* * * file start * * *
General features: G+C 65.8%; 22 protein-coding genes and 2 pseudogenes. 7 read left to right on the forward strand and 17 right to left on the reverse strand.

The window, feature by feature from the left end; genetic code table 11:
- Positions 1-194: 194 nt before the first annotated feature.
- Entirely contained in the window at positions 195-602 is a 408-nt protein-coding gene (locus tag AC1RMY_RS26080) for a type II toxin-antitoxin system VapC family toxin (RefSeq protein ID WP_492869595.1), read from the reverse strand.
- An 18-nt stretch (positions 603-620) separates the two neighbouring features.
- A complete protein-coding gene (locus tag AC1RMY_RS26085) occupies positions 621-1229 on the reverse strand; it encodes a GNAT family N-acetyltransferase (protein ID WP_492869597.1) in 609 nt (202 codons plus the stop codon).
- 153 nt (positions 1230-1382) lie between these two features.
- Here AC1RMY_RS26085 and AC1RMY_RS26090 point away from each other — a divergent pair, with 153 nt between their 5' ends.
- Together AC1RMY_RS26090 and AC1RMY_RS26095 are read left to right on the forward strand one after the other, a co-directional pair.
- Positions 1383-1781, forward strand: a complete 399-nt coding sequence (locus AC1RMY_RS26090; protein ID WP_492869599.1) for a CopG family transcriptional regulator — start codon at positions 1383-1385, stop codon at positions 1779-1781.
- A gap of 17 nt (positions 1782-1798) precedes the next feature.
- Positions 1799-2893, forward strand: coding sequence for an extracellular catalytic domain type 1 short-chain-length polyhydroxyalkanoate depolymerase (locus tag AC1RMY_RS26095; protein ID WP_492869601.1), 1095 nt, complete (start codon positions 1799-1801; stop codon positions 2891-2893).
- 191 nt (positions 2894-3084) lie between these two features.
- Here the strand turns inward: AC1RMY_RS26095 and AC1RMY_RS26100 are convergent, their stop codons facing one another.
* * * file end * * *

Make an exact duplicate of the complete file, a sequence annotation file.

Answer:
General features: G+C 65.8%; 22 protein-coding genes and 2 pseudogenes. 7 read left to right on the forward strand and 17 right to left on the reverse strand.

The window, feature by feature from the left end; genetic code table 11:
- Positions 1-194: 194 nt before the first annotated feature.
- Entirely contained in the window at positions 195-602 is a 408-nt protein-coding gene (locus tag AC1RMY_RS26080) for a type II toxin-antitoxin system VapC family toxin (RefSeq protein ID WP_492869595.1), read from the reverse strand.
- An 18-nt stretch (positions 603-620) separates the two neighbouring features.
- A complete protein-coding gene (locus tag AC1RMY_RS26085) occupies positions 621-1229 on the reverse strand; it encodes a GNAT family N-acetyltransferase (protein ID WP_492869597.1) in 609 nt (202 codons plus the stop codon).
- 153 nt (positions 1230-1382) lie between these two features.
- Here AC1RMY_RS26085 and AC1RMY_RS26090 point away from each other — a divergent pair, with 153 nt between their 5' ends.
- Together AC1RMY_RS26090 and AC1RMY_RS26095 are read left to right on the forward strand one after the other, a co-directional pair.
- Positions 1383-1781, forward strand: a complete 399-nt coding sequence (locus AC1RMY_RS26090; protein ID WP_492869599.1) for a CopG family transcriptional regulator — start codon at positions 1383-1385, stop codon at positions 1779-1781.
- A gap of 17 nt (positions 1782-1798) precedes the next feature.
- Positions 1799-2893, forward strand: coding sequence for an extracellular catalytic domain type 1 short-chain-length polyhydroxyalkanoate depolymerase (locus tag AC1RMY_RS26095; protein ID WP_492869601.1), 1095 nt, complete (start codon positions 1799-1801; stop codon positions 2891-2893).
- 191 nt (positions 2894-3084) lie between these two features.
- Here the strand turns inward: AC1RMY_RS26095 and AC1RMY_RS26100 are convergent, their stop codons facing one another.